You all know Misery (and if you've ever been dumped during your secondary school years you've experienced misery too). If Prince was the prince of pop music then Misery are the princes of US crust music. Not that Minneapolis is an aristocratic hotspot but you get the idea. Although I am under the impression that they are semi-retired at the time of rambling - oh rage! oh despair! oh age, my enemy! - the band has been the real deal and delivered the crust for 25 years. By the early noughties, the majority of the 90's crust icons had but fallen with varying degrees of heroism on the battlefield of punk. Some, like Hiatus, died standing up still holding a half empty bottle of tripel (though they finally did come back from the grave recently), others like Warcollapse managed to soldier on but had to go on hiatuses on several occasions to survive. Disrupt and Destroy! did not get to live long enough to see 1995 and legendary Japanese pioneers SDS and Gloom barely made it to the next decade. The new millennia had arrived. Once healthy, flourishing sectors of the crust scene were engulfed in flames and overrun with epic emotional guitar leads, baseball hats and bands owning more pedals than own songs. The classic eurocrust style never really got up from this heavy blow, with still some exceptions, and the death certificate was on the table when it transpired that the new wave of 00's crust bands enjoyed wearing Vans and maintaining an acceptable level of cleanliness. Fucking posers.
The metallic brand of apocalyptic crust did survive thanks, notably, to a major revival in the mid-00's and although there is no denying that the popularity of crust music has been declining steadily, dauntless groups of valiant crust survivors managed to carry the original old-school sound and spirit on their shoulders through more than two decades and no one has stood for this admirable resilience better than Minneapolis' finest, Misery. Misery is what can be called a "name band". If you have been into hardcore punk for a decent number of years, you've either at least heard of them at some point or used to have a dodgy roommate who wore a patch of them, often the same fellow who favoured records over rents. There is no exception. Misery is a prerequisite for any entry-level crusty (you can get extra crust points if you identify the reference in the article's title by the way). What is even more remarkable in their case is that they formed as early as 1987 which makes them a first generation US crust band, like Disrupt or their Minneapolis comrades Destroy!, and on the other side of the country Apocalypse, A//Solution and Glycine Max. New York City's Nausea are also often considered as one of the very first crust bands nationally because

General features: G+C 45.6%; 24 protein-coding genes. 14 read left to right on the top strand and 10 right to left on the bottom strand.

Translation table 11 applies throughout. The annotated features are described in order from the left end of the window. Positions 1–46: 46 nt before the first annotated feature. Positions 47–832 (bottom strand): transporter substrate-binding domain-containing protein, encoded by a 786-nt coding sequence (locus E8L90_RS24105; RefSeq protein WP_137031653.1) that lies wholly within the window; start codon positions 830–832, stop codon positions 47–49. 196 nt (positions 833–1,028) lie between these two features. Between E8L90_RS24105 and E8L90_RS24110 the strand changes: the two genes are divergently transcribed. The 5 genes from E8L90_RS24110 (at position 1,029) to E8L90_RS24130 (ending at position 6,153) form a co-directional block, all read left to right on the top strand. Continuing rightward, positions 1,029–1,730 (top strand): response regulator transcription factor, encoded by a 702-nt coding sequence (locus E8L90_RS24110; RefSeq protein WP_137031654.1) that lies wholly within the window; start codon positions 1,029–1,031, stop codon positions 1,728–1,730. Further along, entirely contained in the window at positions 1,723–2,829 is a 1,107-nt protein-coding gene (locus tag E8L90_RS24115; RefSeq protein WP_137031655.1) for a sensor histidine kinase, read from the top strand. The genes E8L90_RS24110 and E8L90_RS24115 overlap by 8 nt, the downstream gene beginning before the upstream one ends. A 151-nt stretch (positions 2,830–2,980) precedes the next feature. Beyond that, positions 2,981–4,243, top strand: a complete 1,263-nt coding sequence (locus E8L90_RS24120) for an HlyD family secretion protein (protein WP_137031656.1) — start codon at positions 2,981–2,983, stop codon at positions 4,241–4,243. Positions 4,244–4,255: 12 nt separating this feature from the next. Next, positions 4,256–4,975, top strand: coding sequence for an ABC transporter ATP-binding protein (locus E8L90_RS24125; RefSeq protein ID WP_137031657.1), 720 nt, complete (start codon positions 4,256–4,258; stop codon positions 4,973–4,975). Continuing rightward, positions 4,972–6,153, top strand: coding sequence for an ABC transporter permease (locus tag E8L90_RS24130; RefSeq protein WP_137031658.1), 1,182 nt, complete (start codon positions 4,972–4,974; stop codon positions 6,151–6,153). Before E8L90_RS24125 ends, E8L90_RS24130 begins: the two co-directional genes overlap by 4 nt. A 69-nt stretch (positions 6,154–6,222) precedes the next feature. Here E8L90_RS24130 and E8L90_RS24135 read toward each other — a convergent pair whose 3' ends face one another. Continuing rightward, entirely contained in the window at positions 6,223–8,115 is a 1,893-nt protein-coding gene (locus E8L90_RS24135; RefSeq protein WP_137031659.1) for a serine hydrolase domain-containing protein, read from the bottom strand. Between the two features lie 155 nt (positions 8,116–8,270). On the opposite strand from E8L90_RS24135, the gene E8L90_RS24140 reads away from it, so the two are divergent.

they were around since 1985 but they only really started to sound like
crust - as commonly defined by the British Mermaid crust wave of
Hellbastard, Deviated Instinct et al. - when Al, actually Misery's first singer,
joined sometime in 1988. Interestingly, Misery would release
two full Ep's in 1989 before Nausea got to release their own crust
masterpiece Extinction in 1990. But let's stop arsing about, it's all good shit.
Misery were among the first on the starting line, even though in 1987
they were probably just scruffy kids messing about in a studio getting
pissed and making a lot of noise (in that order). Like any other tribe, the North-American Crusties, in order to thrive and eventually reproduce, need strong origin stories. These allow them to find their place and some balance in the sometimes ruthless wider punk world, one that have seen rival tribes prosper in later years. Tales of glorious late 80's crust bands reinforce a sense of belonging to a strong American tradition of soap-dodging Amebix-worshipping individuals and validate a tradition spawning over three decades so that it matters to underline Misery's place in the early crust pantheon.